Samudra Kajal Saikia uses the possibilities of the proscenium theatre as well as Brechtian theatre to maximum effect. The play that begins without any ‘warning’ makes the audience to lose its cool and composure as they start wondering whether it is a preparation for an ill-rehearsed act or the actual theatre performance. Right under an overhanging installation done by Shilpa Joglekar that resembles a bug, a fish and a space ship at once, completely sanitized inside a polythene envelope, the sutradhar attempts a re-writing of history and gets entangled within it in the process. Then, frustrated he vanishes from there and the protagonists mock his attempt. Then they move to the stage, giving some sort of comfort to an expectant audience. Chitralekha episode takes place there on the stage and Joymoti’s act takes place in an installation created by Mohan mainly with paper and threads. Once again the action comes back to the stage when the story of Tejimola is narrated. The final solution is achieved when all the female protagonists are laid to rest in the middle of the auditorium under Shilpa’s installations. As in an act of sorcery or a modern ritual of fixing, Shilpa tapes them down as the audience showers the lying bodies of the women with lotus petals given to them by the stage helpers.
I am not a theatre critic. But if you ask me, I would say that story narrated in the brochure and the acts designed by Samudra are not too far away from the expected experimental theatre modes that have now become almost a convention and tradition. However, the efforts to push the limits of such expected lines of criticism are palpable at every moment. The most important thing that I found in the play is the sound modulation done by the actresses as a line delivered by one of them is repeated in measured intervals by the others so that it sounds like an echo or dialogues delivered in a hollow space or even from under water. These voices haunt the spectator and they come like voices that refuse to die. Effective in design and rendering, this play by Samudra Kajal Saikia is a commendable effort towards pushing the feminine/feminist ideology in our strained context of cultural discourse. Assam with a strong grounding in film and theatre should be proud of producing a new generation artist like Samudra Kajal Saikia who constantly tries to collapse the boundary walls between performance art and experimental theatre. The actresses who portrayed the protagonists, the woman drummer and all the other behind the stage players deserve a word of praise.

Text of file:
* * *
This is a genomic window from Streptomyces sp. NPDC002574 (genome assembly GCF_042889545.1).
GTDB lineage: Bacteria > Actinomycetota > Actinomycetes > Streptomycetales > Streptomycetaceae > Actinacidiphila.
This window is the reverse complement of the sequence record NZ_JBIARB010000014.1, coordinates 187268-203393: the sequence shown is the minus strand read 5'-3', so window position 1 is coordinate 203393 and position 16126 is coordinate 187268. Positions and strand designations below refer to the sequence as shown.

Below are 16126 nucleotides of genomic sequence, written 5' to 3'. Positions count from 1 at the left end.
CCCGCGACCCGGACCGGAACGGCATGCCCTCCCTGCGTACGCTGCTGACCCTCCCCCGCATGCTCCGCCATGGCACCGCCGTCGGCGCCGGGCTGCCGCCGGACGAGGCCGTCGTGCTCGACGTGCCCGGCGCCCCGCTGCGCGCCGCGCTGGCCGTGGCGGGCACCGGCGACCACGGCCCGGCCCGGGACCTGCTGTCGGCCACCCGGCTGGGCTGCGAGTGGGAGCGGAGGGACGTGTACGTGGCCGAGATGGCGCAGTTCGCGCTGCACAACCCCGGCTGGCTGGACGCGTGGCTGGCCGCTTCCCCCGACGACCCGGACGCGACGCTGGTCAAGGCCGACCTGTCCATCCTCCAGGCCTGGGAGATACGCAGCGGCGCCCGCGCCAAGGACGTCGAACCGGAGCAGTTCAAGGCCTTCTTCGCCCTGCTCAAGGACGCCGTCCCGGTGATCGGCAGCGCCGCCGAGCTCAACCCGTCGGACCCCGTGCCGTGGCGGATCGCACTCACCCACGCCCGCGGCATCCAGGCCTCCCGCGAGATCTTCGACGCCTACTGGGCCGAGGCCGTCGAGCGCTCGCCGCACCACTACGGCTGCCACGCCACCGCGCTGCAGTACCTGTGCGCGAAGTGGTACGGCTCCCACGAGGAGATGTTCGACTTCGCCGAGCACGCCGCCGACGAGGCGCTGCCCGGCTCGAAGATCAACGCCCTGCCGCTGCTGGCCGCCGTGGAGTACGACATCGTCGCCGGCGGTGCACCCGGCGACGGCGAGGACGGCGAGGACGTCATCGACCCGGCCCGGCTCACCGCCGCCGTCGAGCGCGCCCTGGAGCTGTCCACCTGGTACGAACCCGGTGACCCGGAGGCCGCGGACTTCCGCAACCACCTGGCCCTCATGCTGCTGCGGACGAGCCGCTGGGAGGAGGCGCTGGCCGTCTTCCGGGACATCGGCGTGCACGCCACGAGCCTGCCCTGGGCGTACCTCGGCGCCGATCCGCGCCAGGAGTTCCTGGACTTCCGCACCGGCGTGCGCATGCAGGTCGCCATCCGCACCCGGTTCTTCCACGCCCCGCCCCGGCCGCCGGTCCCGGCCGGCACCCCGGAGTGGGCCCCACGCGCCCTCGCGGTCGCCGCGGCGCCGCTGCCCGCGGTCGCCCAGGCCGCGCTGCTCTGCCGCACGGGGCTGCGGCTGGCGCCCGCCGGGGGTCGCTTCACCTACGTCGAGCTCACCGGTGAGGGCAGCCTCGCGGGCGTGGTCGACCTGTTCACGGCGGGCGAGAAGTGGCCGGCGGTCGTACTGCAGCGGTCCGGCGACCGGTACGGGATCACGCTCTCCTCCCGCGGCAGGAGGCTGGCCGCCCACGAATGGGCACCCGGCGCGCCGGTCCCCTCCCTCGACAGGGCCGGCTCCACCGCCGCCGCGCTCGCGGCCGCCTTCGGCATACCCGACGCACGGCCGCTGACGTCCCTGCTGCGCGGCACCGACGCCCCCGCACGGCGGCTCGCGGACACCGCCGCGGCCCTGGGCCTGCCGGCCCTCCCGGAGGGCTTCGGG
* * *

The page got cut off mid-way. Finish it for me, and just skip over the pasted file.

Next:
(No production pictures regretted)